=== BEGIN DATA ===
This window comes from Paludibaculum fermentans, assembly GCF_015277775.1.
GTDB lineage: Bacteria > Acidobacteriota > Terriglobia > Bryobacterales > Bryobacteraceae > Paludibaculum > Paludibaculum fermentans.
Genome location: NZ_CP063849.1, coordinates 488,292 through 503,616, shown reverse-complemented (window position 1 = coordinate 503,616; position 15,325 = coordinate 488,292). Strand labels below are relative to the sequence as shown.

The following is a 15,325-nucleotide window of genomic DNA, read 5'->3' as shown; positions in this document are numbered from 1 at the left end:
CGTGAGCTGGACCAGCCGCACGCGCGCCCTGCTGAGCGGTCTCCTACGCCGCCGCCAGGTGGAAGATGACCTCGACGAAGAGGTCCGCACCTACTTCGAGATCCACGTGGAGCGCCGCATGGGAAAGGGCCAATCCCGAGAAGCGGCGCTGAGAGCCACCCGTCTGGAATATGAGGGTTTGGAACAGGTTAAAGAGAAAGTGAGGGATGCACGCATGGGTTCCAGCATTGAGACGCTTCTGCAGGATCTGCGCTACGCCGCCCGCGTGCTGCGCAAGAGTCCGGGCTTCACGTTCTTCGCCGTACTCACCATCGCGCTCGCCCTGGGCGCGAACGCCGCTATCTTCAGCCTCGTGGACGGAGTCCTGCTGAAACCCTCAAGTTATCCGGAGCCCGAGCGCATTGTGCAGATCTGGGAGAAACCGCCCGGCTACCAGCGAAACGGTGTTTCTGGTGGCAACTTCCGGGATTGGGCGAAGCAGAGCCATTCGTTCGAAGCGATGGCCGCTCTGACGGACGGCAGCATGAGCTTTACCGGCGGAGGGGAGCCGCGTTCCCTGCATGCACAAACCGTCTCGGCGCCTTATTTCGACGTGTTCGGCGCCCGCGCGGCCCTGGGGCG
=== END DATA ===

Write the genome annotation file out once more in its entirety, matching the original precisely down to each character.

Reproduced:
This window comes from Paludibaculum fermentans, assembly GCF_015277775.1.
GTDB lineage: Bacteria > Acidobacteriota > Terriglobia > Bryobacterales > Bryobacteraceae > Paludibaculum > Paludibaculum fermentans.
Genome location: NZ_CP063849.1, coordinates 488,292 through 503,616, shown reverse-complemented (window position 1 = coordinate 503,616; position 15,325 = coordinate 488,292). Strand labels below are relative to the sequence as shown.

The following is a 15,325-nucleotide window of genomic DNA, read 5'->3' as shown; positions in this document are numbered from 1 at the left end:
CGTGAGCTGGACCAGCCGCACGCGCGCCCTGCTGAGCGGTCTCCTACGCCGCCGCCAGGTGGAAGATGACCTCGACGAAGAGGTCCGCACCTACTTCGAGATCCACGTGGAGCGCCGCATGGGAAAGGGCCAATCCCGAGAAGCGGCGCTGAGAGCCACCCGTCTGGAATATGAGGGTTTGGAACAGGTTAAAGAGAAAGTGAGGGATGCACGCATGGGTTCCAGCATTGAGACGCTTCTGCAGGATCTGCGCTACGCCGCCCGCGTGCTGCGCAAGAGTCCGGGCTTCACGTTCTTCGCCGTACTCACCATCGCGCTCGCCCTGGGCGCGAACGCCGCTATCTTCAGCCTCGTGGACGGAGTCCTGCTGAAACCCTCAAGTTATCCGGAGCCCGAGCGCATTGTGCAGATCTGGGAGAAACCGCCCGGCTACCAGCGAAACGGTGTTTCTGGTGGCAACTTCCGGGATTGGGCGAAGCAGAGCCATTCGTTCGAAGCGATGGCCGCTCTGACGGACGGCAGCATGAGCTTTACCGGCGGAGGGGAGCCGCGTTCCCTGCATGCACAAACCGTCTCGGCGCCTTATTTCGACGTGTTCGGCGCCCGCGCGGCCCTGGGGCG